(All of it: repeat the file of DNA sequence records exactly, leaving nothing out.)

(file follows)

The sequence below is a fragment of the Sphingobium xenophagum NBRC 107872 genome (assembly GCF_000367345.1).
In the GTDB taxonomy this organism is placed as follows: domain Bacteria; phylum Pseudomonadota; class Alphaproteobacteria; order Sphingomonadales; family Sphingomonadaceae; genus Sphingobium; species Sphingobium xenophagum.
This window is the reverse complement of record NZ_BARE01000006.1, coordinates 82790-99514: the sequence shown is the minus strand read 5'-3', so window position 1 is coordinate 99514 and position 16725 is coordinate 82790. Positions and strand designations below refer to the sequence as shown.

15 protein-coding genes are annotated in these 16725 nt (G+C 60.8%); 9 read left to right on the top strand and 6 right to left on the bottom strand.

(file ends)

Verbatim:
The sequence below is a fragment of the Sphingobium xenophagum NBRC 107872 genome (assembly GCF_000367345.1).
In the GTDB taxonomy this organism is placed as follows: domain Bacteria; phylum Pseudomonadota; class Alphaproteobacteria; order Sphingomonadales; family Sphingomonadaceae; genus Sphingobium; species Sphingobium xenophagum.
This window is the reverse complement of record NZ_BARE01000006.1, coordinates 82790-99514: the sequence shown is the minus strand read 5'-3', so window position 1 is coordinate 99514 and position 16725 is coordinate 82790. Positions and strand designations below refer to the sequence as shown.

15 protein-coding genes are annotated in these 16725 nt (G+C 60.8%); 9 read left to right on the top strand and 6 right to left on the bottom strand.